This was a retrospective cohort study to examine differences in health service utilization and outcomes between FFS and MA patients in SNFs following hip fracture hospitalization during the period January 1, 2011, to June 30, 2015, and followed up until December 31, 2015. We linked the Master Beneficiary Summary File, Medicare Provider and Analysis Review data, Healthcare Effectiveness Data and Information Set data, the Minimum Data Set, and the American Community Survey. The 6 primary outcomes of interest in this study included 2 process measures and 4 patient-centered outcomes. Process measures included length of stay in the SNF and average rehabilitation therapy minutes (physical and occupational therapy) received per day. Patient-centered outcomes included 30-day hospital readmission, changes in functional status as measured by the 28-point late loss MDS-ADL scale, likelihood of becoming a long-term resident, and successful discharge to the community. Successful discharge from a SNF was defined as being discharged to the community within 100 days of SNF admission and remaining alive in the community without being institutionalized in any acute or post-acute setting for at least 30 days. We analyzed 211,296 FFS and 75,554 MA patients with hip fracture admitted directly to a SNF following an index hospitalization who had not been in a nursing facility or hospital in the preceding year. We used inverse probability of treatment weighting (IPTW) and nursing facility fixed effects regression models to compare treatments and outcomes between MA and FFS patients. MA patients were younger and less cognitively impaired upon SNF admission than FFS patients. After applying IPTW, demographic and clinical characteristics of MA patients were comparable with those of FFS patients. After adjusting for risk factors using IPTW-weighted fixed effects regression models, MA patients spent 5.1 (95% CI -5.4 to -4.8) fewer days in the SNF and received 463 (95% CI to -483.2 to -442.4) fewer minutes of total rehabilitation therapy during the first 40 days following SNF admission, i.e., 12.1 (95% CI -12.7 to -11.4) fewer minutes of rehabilitation therapy per day compared to FFS patients. In addition, MA patients had a 1.2 percentage point (95% CI -1.5 to -1.1) lower 30-day readmission rate, 0.6 percentage point (95% CI -0.8 to -0.3) lower rate of becoming a long-stay resident, and a 3.2 percentage point (95% CI 2.7 to 3.7) higher rate of successful discharge to the community compared to FFS patients. The major limitation of this study was that we only adjusted for observed differences to address selection bias between FFS and MA patients with hip fracture. Therefore, results may not be generalizable to other conditions requiring extensive rehabilitation.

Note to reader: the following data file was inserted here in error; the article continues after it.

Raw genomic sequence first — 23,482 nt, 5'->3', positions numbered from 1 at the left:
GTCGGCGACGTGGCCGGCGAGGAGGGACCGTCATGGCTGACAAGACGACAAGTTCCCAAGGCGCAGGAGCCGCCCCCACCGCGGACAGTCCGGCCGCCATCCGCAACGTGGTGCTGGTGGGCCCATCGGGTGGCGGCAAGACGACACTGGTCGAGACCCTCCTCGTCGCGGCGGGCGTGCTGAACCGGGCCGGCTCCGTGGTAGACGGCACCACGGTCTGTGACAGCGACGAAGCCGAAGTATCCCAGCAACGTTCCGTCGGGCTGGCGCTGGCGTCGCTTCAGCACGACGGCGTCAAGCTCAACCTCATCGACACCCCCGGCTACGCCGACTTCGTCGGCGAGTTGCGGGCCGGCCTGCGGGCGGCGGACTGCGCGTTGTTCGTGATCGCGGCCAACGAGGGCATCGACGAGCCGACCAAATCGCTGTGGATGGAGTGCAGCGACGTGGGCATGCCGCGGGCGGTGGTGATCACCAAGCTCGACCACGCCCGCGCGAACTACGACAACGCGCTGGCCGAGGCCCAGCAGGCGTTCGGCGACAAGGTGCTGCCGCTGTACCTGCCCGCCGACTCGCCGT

Conclusions